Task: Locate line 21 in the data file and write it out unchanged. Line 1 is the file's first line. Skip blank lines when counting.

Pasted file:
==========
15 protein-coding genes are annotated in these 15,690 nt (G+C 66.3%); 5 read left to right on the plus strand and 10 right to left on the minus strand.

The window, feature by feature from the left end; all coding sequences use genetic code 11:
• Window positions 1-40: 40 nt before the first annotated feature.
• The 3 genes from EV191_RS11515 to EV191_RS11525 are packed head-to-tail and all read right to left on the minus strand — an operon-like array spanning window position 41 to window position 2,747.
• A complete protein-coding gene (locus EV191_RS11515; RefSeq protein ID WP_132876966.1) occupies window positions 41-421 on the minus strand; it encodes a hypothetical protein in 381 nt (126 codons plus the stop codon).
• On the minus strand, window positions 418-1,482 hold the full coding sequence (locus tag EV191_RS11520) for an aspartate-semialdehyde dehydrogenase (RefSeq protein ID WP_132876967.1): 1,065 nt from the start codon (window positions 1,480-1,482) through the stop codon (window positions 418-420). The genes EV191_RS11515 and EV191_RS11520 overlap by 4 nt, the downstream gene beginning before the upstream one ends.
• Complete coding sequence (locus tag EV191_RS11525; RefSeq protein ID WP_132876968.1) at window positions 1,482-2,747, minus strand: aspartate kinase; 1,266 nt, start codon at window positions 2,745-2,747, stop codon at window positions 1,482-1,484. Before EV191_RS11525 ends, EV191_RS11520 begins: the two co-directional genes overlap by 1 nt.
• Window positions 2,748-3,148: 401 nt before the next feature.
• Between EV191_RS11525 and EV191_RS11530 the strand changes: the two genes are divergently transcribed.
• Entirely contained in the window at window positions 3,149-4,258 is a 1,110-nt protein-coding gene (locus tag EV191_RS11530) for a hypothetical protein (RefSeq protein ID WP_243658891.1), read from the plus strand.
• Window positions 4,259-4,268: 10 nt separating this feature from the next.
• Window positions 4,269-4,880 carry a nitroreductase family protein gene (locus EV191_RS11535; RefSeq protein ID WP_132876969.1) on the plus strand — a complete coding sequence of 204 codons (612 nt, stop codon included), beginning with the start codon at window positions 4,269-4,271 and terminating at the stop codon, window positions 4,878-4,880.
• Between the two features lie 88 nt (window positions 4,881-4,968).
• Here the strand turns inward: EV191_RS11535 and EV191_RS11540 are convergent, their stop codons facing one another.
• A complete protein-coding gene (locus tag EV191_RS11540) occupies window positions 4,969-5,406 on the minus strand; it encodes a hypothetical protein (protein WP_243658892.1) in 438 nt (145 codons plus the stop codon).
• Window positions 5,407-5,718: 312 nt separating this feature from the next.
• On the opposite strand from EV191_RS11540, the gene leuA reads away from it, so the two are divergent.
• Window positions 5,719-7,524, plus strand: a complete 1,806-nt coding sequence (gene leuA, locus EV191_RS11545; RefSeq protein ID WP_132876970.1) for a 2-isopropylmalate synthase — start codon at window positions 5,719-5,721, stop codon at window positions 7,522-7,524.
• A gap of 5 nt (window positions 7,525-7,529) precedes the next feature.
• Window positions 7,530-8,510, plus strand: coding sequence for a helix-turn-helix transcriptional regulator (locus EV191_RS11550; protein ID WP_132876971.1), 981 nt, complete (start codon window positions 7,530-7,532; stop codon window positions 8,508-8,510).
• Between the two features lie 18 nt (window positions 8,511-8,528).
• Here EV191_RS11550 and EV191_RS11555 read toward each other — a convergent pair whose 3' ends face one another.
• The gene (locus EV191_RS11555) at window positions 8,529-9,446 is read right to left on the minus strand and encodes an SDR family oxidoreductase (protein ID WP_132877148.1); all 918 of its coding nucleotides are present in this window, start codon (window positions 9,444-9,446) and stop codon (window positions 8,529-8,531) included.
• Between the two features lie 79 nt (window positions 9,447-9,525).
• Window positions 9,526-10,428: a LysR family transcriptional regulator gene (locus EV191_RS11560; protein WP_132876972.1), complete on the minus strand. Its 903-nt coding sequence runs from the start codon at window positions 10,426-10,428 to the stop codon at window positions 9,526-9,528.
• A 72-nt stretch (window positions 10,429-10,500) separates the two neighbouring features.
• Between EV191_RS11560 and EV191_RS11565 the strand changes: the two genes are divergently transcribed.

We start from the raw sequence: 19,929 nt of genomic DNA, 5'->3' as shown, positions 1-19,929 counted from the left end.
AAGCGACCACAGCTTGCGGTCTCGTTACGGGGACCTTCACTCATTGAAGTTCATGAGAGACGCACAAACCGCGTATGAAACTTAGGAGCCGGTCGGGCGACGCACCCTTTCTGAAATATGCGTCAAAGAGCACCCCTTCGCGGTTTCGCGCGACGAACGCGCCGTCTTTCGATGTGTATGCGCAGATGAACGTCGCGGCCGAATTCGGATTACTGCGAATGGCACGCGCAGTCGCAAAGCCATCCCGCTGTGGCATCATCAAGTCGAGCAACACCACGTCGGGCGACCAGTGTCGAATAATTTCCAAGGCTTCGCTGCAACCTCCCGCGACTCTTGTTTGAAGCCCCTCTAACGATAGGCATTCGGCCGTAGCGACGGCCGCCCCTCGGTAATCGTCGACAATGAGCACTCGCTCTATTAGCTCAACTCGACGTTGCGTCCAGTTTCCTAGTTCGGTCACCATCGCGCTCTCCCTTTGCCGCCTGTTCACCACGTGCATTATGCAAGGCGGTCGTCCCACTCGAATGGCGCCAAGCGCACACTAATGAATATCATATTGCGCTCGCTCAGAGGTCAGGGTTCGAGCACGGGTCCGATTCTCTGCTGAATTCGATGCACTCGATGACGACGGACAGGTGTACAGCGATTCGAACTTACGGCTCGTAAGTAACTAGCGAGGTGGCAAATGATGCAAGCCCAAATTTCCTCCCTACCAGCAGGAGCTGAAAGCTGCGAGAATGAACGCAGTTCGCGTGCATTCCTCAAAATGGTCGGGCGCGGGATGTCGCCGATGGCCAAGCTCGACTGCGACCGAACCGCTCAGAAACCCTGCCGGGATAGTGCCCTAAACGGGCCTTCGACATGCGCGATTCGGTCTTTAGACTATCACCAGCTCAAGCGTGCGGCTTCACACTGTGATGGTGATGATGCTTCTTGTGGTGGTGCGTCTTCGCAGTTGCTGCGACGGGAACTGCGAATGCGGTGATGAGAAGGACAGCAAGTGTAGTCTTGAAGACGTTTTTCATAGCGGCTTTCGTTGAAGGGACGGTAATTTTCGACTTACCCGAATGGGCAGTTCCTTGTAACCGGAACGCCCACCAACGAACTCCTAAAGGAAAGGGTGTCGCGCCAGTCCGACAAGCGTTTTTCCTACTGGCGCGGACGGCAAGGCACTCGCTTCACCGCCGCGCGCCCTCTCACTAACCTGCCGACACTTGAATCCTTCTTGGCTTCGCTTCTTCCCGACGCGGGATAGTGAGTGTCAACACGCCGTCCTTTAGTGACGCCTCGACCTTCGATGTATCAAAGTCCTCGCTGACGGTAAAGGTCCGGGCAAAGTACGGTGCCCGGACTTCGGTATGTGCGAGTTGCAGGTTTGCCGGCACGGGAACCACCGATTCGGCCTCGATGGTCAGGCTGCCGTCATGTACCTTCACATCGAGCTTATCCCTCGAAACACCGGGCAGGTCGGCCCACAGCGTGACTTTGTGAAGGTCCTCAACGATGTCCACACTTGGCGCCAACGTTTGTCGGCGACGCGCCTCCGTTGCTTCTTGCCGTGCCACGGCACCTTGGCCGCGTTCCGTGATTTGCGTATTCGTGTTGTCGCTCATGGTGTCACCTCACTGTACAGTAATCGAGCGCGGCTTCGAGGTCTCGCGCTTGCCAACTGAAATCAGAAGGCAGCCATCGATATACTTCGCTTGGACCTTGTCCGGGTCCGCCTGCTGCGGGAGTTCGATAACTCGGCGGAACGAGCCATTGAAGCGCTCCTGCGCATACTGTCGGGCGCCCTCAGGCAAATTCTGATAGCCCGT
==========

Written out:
• Between the two features lie 18 nt (window positions 8,511-8,528).